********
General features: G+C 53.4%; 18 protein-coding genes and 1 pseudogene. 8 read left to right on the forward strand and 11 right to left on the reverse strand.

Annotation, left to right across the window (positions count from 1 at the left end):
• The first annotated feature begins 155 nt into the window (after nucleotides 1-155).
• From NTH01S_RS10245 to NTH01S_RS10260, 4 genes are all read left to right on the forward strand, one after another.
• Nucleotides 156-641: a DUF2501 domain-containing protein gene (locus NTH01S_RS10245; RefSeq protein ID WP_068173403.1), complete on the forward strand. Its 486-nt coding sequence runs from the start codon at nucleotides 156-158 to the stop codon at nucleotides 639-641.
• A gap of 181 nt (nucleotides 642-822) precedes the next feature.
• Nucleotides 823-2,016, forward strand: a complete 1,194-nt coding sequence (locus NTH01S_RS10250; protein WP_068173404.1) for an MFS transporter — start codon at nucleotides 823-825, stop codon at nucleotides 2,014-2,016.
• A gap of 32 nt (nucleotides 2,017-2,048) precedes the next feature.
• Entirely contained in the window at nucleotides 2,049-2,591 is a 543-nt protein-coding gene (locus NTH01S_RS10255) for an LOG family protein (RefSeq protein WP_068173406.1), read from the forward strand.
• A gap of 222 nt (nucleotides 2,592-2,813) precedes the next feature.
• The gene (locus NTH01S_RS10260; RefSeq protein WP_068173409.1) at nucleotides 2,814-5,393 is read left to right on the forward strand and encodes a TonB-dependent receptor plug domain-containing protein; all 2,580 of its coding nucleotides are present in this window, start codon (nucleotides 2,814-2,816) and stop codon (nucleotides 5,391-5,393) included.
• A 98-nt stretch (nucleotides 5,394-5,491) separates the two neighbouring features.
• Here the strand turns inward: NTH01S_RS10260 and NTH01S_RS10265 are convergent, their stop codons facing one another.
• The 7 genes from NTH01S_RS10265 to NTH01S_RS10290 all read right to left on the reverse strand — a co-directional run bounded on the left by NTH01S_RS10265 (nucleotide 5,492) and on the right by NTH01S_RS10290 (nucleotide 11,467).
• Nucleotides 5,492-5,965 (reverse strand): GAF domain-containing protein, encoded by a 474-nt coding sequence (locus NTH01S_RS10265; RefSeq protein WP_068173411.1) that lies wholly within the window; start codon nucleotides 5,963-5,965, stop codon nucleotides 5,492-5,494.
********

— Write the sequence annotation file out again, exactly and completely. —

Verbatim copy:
General features: G+C 53.4%; 18 protein-coding genes and 1 pseudogene. 8 read left to right on the forward strand and 11 right to left on the reverse strand.

Annotation, left to right across the window (positions count from 1 at the left end):
• The first annotated feature begins 155 nt into the window (after nucleotides 1-155).
• From NTH01S_RS10245 to NTH01S_RS10260, 4 genes are all read left to right on the forward strand, one after another.
• Nucleotides 156-641: a DUF2501 domain-containing protein gene (locus NTH01S_RS10245; RefSeq protein ID WP_068173403.1), complete on the forward strand. Its 486-nt coding sequence runs from the start codon at nucleotides 156-158 to the stop codon at nucleotides 639-641.
• A gap of 181 nt (nucleotides 642-822) precedes the next feature.
• Nucleotides 823-2,016, forward strand: a complete 1,194-nt coding sequence (locus NTH01S_RS10250; protein WP_068173404.1) for an MFS transporter — start codon at nucleotides 823-825, stop codon at nucleotides 2,014-2,016.
• A gap of 32 nt (nucleotides 2,017-2,048) precedes the next feature.
• Entirely contained in the window at nucleotides 2,049-2,591 is a 543-nt protein-coding gene (locus NTH01S_RS10255) for an LOG family protein (RefSeq protein WP_068173406.1), read from the forward strand.
• A gap of 222 nt (nucleotides 2,592-2,813) precedes the next feature.
• The gene (locus NTH01S_RS10260; RefSeq protein WP_068173409.1) at nucleotides 2,814-5,393 is read left to right on the forward strand and encodes a TonB-dependent receptor plug domain-containing protein; all 2,580 of its coding nucleotides are present in this window, start codon (nucleotides 2,814-2,816) and stop codon (nucleotides 5,391-5,393) included.
• A 98-nt stretch (nucleotides 5,394-5,491) separates the two neighbouring features.
• Here the strand turns inward: NTH01S_RS10260 and NTH01S_RS10265 are convergent, their stop codons facing one another.
• The 7 genes from NTH01S_RS10265 to NTH01S_RS10290 all read right to left on the reverse strand — a co-directional run bounded on the left by NTH01S_RS10265 (nucleotide 5,492) and on the right by NTH01S_RS10290 (nucleotide 11,467).
• Nucleotides 5,492-5,965 (reverse strand): GAF domain-containing protein, encoded by a 474-nt coding sequence (locus NTH01S_RS10265; RefSeq protein WP_068173411.1) that lies wholly within the window; start codon nucleotides 5,963-5,965, stop codon nucleotides 5,492-5,494.